By Dee Dwyer
Many folks along the Eastern Shore have been dazzled by Allan Banks’ beautiful hillside garden just past the Salmon River Bridge, Harbour Breezes Daylilies. But in addition to his ever-expanding garden, Allan has carved out an equally rich career in vocal music, most recently as a founder of the Coastal Voices Men’s Choir.
In an interview with the Cooperator, Allan traced his interest in music back to the farm where he grew up in Welton’s Corner in the Annapolis Valley. His parents were not musical, but his grandmother sang, read music, and played the church organ.
Allan thought he couldn’t sing. “An elementary schoolteacher lined us up and said, ‘sing this’ and we did, and she then sorted us,” he said. He didn’t make that choir, but sang at church. In junior high he played the trumpet in the school band.
In grade seven, another teacher asked him to try out for a musical. “I was rescued,” Allan said. In grade nine, he joined the mixed choir. “We had a great teacher who attracted many kids to choir. And in grade ten, I sold a horse to buy a piano.”
He studied Music Education at Bob Jones University in South Carolina, and later did a Masters in Curriculum and Language Learning at McGill. He taught for ten years in Schefferville in northern Quebec. In 1995 he won The Reader’s Digest Excellence in Educational Leadership Award.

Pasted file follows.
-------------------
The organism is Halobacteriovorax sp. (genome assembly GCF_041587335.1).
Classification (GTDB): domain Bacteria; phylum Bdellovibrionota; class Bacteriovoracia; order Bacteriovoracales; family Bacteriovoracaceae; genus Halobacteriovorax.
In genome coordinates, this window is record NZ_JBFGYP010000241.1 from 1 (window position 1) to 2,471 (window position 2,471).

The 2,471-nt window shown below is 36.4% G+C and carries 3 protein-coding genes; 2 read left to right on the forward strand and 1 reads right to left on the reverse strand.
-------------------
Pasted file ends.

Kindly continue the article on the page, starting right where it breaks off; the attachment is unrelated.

Shortly after he came back to Nova Scotia in 1997, he began working at the Dartmouth Work Activity Society and joined the Dartmouth Choral Society. “I attended an Adult Choir Camp in Berwick, and joined the board of the Nova Scotia Choral Federation. I was president for two years. I was teaching and singing, and we did surveys to look at school and church choirs.”
He bought a house in Salmon River Bridge in 2003 where what started as an earlier interest in daylilies has now expanded into a successful business and a beautiful garden.
In 2003 he also helped found the provincial men’s choir, Nova Voce, and joined the choir Musical Friends. When some of the male singers wanted to meet more often, Allan put out a call to form a men’s choir. They found an Artistic Director in the talented Janet Gaskin and started in 2011 with 5 or 6 choir members meeting to sing. In 2013 they formed Coastal Voices Men’s Choir as a non-profit with a board of directors, with Allan as chair. “We had hiccups, but we grew, and there was more interest each year,” Allan said.
Around this time, Allan also offered vocal coaching in his shop at Harbour Breezes and offered a five-week course at the Old School. He held Musical Literacy classes to help folks learn what he calls the “road signs for music.”
Coastal Voices held its rehearsals in people’s homes, so folks could learn the behind-the-scenes workings of the men’s choir. A few years ago I attended a rehearsal, and was fascinated by the choir practicing difficult phrases. Their dedication to music is impressive, and their present Artistic Director, Ross Thompson, is theatrical, humorous, and knowledgeable.
Coastal Voices has performed from Sheet Harbour to Lawrencetown in different venues along the Eastern Shore. “I made a point of us performing in different communities each year,” Allan said.
After a break because of COVID restrictions, Coastal Voices Men’s Choir is meeting again on Thursday evenings, with members wearing special masks, are planning two concerts this year, regulations permitting. If you are interested in joining, contact [email protected].